Quick investigation during Application performance issues

Consider a critical application (Java Based) in production and you see noise all around during an outage. Bridge is opened and you see many people jumping on the call and asking questions “What is the issue?”. After short while the question changes to “What is the RCA of the issue”?

Among all these there is a person who is actually responsible for finding the root case of the issue and provide resolution. What all areas can he/she look at quickly? In such situation the following statistics gathering exercise could help.

Where could things go wrong?

Though, there are many other things to look at, a typical Java based application will fall in the above category.

Investigating Host

Let’s look at the host (Linux), considering you are logged in as a user who has permission to run the commands.

CPU Utilization

Run the ‘ top ‘ command

top_img

The data points to look at are:

  • The first line has two data points
    • Uptime – Since how long the server has been up since last reboot. Above its 78 days. Typically, if the server has been up for more than 180 days, consider rebooting the server.
    • Load average – Higher number indicates that the system is stressed. In most cases, if the value nears to twice the core on the host, you would notice queue build up and degraded performance.
  • The third line has information on CPU Utilization, showing distribution across user, system and idle.
  • The fourth line has information on Memory Utilization, which on Linux includes buffers and cached memory. So this is not the actual RAM utilization and if you see this 90% or 100%, don’t get alarmed.
  • The fifth line has Swap memory usage
  • The detail table has information on Virtual Memory, Resident Memory, Shared Memory, %CPU utilization, %Memory Utilization and command
    • VIRT (Virtual Memory) – The memory used by the process including Swap. If there is a native memory leak you could see the virtual memory growing
    • RES (Resident Memory) – The physical memory used by a process. It is the size of the actual pages present in the RAM.
      • In the above example the heap size has been defined as 8 GB but the Resident Memory used is 9.9 GB. A java process uses native memory which is in addition to the Heap Memory.
    • SHR (Shared Memory) – It is the memory that could be potentially shared with other processes.

Customize Screen Display

  • Refresh Interval – To change the interval of screen refresh, press ‘d’ and enter a numeric value ( Unit – sec )
  • Column Order – To change the order of the column displayed, press ‘o’ and follow the instruction on the screen to move the column left or right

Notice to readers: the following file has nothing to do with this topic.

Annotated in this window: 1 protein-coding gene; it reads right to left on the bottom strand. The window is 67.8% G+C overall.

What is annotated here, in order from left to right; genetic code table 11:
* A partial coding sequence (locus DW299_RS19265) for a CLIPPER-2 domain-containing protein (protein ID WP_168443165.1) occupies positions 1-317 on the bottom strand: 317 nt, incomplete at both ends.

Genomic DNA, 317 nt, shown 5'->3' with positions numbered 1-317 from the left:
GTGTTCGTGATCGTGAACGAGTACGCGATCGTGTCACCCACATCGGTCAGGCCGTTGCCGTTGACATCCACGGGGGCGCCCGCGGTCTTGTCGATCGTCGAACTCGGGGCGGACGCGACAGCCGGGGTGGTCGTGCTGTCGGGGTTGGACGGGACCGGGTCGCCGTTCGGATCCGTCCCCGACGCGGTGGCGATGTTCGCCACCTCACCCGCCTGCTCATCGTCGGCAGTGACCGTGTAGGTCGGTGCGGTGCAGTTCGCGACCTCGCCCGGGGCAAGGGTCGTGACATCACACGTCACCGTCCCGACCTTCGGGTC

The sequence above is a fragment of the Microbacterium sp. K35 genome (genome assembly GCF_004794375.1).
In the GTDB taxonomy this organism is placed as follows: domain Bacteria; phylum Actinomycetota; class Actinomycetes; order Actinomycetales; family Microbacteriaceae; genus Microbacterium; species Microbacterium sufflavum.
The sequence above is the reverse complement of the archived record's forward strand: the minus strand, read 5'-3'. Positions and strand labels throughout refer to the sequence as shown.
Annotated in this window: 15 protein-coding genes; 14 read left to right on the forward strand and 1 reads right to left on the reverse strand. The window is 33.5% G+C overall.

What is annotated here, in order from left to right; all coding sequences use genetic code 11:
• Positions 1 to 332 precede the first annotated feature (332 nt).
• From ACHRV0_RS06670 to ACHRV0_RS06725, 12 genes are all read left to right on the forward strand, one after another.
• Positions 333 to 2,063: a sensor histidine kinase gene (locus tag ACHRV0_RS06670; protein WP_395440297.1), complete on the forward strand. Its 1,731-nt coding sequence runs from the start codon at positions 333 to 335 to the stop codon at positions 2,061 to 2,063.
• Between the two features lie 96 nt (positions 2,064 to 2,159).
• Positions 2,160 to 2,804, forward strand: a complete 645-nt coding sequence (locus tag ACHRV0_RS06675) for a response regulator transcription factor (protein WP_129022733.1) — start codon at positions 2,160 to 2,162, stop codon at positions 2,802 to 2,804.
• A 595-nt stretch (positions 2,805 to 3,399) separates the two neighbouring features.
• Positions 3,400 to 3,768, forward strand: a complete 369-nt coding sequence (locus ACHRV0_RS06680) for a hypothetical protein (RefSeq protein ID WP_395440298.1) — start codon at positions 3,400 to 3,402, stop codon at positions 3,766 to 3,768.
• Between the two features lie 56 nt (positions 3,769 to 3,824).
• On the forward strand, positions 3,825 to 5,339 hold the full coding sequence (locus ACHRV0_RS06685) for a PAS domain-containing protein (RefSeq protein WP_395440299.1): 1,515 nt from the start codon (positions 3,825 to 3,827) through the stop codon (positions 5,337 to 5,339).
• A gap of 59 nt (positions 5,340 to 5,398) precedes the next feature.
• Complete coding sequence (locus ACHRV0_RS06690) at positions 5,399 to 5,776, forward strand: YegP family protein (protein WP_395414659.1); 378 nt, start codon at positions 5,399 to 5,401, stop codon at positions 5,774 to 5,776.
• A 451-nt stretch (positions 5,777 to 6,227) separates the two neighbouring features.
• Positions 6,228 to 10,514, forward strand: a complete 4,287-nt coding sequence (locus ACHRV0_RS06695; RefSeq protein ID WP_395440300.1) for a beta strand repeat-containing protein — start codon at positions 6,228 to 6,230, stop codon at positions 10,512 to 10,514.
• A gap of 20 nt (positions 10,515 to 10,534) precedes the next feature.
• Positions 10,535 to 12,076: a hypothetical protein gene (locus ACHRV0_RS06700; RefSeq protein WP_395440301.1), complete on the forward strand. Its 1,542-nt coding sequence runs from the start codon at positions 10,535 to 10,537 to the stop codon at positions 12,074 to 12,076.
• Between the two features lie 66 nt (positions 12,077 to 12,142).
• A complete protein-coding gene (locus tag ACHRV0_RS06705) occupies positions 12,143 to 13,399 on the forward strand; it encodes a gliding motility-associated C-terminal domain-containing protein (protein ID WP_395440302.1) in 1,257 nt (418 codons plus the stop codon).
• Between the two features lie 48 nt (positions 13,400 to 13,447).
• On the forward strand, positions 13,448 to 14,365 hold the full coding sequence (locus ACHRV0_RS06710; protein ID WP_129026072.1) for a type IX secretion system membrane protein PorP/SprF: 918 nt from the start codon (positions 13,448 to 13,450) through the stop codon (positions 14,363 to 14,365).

• Column Sort – By default the data displayed is sorted by %CPU. To change press ‘SHIFT o’ and follow the instruction on the screen
  • Individual CPU – To see the utilization of individual CPU utilization on screen press ‘1’

Memory Utilization

Run the command ‘ free –g ‘, the displayed data is in GB

linux_free_img

The total Memory is 62 GB. The cached is 48 GB. The actual utilization is 13 GB, even though the used column shows 62 GB. Refer to the “buffers/cache” rows for actual usage and free memory. The free memory is 48 GB.

Another way is to run the ‘ vmstat ‘ command

linux_vmstat_img

The memory shows is in KB.

The ‘vmstat’ command also gives information on the run queue, shown above in the first column. The column ‘r’ shows the number of processes waiting for run time. A high value would indicate that many processes are waiting for the resources to execute.

I/O Wait time

Run the command ‘ iostat ‘ to get the I/O statistics

linux_iostat_img

The “%iowait” shows the percentage of time that the CPUs were waiting for an outstanding disk I/O request to complete. In the event of slow response reading or writing data to disk, the %iowait time will increase.

Network Statistics

Run the ‘ netstat –ant ‘ command to capture the tcp connection information. There are different states of the connection such as ESTABLISHED, TIME_WAIT, CLOSE_WAIT, FIN_WAIT, FIN_WAIT2.

netstat –ant | grep LISTEN ‘ will provide all the listening connections. ‘ netstat –l ‘ command can also be used.

To find which program is associated with the connection, use the –p flag

netstat –anp

To get the packet level summary for different Network protocol run the command

netstat –s

linux_netstat_s_img

Disk Information

To check the disk space utilization run ‘ df –h’ command

linux_disk_img

To check the size of directories in a directory, navigate to the directory and run the command

du – sh *

 Ulimit Values

Run the command ‘ ulimit –a ‘ to check the user level settings

linux_ulimit_img

The key attributes to look at are:

  • Core file size – In the event of process crash, if you want the core file to be generated, set this value to ‘unlimited’
  • Open files – The maximum number of files that can be opened concurrently
  • Max user processes – The maximum number of processes that can exist concurrently

System Log

The system messages are written to the /var/log/messages file. Check the file for error messages generated by the system.

Users Information

Run the ‘ last ’ command to get information about when a user logged-in and logged-out of the system. This is useful to investigate in cases where an external connection to the host is occurring frequently and the user making the connection never logs out. It would show many logged-in user sessions.

Run the ‘ users ’ command which shows the currently logged-in users. Use the ‘ finger ’ command to retrieve more information about the user if available.

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